Labelled abnormal and shunned by society, men who have sex with men ( MSM) and the transgender community in India face the additional impediment of being at a high risk of HIV infection. While the government attempts to offer help and solutions through targeted interventions ( TIs), they are often unable to reach out to the large number of members in the community.
The Sahaay Helpline, developed by international NGO FHI360 in consultation with the Department of AIDS control ( DAC), Government of India, is an attempt to bridge this gap. “ Out of the total estimated MSM population of 4.27 lakhs in India, the TIs are able to reach approximately 64 per cent. The helpline is not an alternative to the TIs being run by the government but rather a supplementary service that would help to reach out to those members of the population who do not want to receive services from the TIs, perhaps because of the social stigma associated with MSM activities,” says Dr Ashok Agarwal, project director, Sahaay.
Calling the toll free number not only ensures easy access to assistance but also guarantees anonymity. “ When a caller calls the helpline, the Interactive Voice Response ( IVR) guides the caller to choose his/ her options. The caller can either get information by speaking to the counsellor or can listen to the information via IVR or through SMS. There are currently 12 counsellors working on the helpline in three shifts of eight hours each through 24 hours and seven days,” adds Agarwal.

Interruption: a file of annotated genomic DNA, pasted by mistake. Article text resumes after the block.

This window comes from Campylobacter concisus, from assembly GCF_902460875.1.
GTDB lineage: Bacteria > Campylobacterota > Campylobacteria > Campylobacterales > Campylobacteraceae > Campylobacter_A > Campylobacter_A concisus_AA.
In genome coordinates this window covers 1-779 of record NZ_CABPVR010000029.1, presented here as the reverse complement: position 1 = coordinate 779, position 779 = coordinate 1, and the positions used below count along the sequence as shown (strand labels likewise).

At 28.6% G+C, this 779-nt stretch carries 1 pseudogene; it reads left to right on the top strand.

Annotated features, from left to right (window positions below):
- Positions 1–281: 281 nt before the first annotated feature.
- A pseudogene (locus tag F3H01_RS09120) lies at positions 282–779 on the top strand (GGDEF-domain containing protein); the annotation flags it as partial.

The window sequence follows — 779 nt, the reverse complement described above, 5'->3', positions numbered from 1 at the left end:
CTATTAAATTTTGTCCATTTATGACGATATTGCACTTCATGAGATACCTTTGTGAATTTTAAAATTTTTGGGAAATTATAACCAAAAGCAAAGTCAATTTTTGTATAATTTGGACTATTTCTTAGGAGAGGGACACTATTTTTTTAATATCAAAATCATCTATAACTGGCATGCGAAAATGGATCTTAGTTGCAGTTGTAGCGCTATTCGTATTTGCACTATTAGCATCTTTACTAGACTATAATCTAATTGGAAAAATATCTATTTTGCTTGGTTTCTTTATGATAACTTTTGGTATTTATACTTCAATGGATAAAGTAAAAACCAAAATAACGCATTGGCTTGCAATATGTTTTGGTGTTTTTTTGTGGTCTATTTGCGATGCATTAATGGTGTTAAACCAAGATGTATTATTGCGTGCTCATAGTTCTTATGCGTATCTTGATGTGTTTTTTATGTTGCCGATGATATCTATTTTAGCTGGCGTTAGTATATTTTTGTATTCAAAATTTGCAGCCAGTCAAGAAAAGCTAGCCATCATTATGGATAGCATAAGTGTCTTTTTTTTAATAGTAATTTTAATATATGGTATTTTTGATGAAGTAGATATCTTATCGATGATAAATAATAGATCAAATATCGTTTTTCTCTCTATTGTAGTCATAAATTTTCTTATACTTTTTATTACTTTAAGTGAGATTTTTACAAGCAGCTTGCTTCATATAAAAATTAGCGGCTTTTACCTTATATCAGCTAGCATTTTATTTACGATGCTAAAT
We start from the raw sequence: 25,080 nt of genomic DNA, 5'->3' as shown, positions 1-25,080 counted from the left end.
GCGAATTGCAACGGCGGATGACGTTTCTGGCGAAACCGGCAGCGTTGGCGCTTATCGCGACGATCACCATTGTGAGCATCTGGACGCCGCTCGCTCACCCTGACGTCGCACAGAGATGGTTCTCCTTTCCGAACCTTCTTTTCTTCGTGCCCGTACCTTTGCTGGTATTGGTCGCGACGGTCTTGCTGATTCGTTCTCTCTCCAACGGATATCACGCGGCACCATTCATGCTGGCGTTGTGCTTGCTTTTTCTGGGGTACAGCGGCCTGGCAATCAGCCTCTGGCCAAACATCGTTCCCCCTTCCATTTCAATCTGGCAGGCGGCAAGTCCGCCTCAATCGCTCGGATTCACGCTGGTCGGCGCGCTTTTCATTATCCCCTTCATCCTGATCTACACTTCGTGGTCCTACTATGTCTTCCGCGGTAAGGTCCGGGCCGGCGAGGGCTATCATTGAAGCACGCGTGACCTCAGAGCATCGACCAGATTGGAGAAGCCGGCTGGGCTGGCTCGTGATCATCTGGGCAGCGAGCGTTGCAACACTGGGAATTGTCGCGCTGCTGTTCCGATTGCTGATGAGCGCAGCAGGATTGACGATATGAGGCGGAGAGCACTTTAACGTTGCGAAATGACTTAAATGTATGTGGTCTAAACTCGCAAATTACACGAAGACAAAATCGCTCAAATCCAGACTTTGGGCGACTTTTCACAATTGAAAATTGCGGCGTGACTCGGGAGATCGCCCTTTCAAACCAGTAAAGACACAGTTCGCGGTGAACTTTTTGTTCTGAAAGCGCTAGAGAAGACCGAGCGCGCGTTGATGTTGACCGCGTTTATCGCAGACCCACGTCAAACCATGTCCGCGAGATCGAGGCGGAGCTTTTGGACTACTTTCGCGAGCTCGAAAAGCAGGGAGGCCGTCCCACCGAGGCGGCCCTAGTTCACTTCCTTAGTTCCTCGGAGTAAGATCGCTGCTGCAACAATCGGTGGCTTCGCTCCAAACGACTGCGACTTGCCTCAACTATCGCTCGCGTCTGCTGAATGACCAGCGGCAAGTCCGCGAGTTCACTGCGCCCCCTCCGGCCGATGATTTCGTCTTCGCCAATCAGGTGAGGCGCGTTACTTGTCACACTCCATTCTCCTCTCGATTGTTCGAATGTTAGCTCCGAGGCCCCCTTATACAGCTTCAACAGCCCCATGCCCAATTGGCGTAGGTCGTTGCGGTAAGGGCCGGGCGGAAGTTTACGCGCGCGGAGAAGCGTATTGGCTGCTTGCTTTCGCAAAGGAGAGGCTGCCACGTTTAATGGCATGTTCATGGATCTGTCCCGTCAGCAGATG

While the helpline was primarily set up to create awareness and offer aid regarding issues of HIV/ AIDS, the Sahaay Project team has found an unexpected number of callers seeking emotional help from the counsellors. The callers also often discuss the intense personal problems they are going through in order to come to terms with their sexual identity vis a vis their social identity.
“ In several cases, the counsellors have also been able to prevent suicide,” reveals Agarwal. One such caller, depressed after being betrayed by his boyfriend, had called the helpline and was contemplating suicide, narrates the doctor. “ He had recently lost his mother and felt it was hopeless to continue living. The counsellor spoke to him about his interests and his passion in life. Together with the counsellor, the caller charted an activity plan for the next three/ four days in which he planned to visit the Jhandewala temple and the Bangla Sahib gurudwara which he had not seen earlier.
The counsellor also asked the caller to make detailed notes of his favourite television shows and share them with her when he called next. He called back five days later to speak to the counsellor and thank her for helping him bring focus and purpose back into his life,” says Agarwal.
Initiated on September 1, 2013, the helpline, available to people in Maharashtra, Delhi and Chattisgarh, has already received approximately 8,000 calls. “ Of these, 20 per cent are repeat callers, meaning callers are calling back for their further needs — indicating a level of satisfaction with the helpline service,” reveals Agarwal.
The project will be in the testing phase until 2014. “ We aim to reach out to 50,000 MSM community members ( unique callers) who are currently not availing service from the government- run TI projects. If we meet the target, we will evaluate the behavioural changes among individuals who have accessed the helpline to deem whether or not the helpline has been a success” says Agarwal, who hopes to aid the government in taking the project to more states across the country.
Sahaay helpline number: 18002000113
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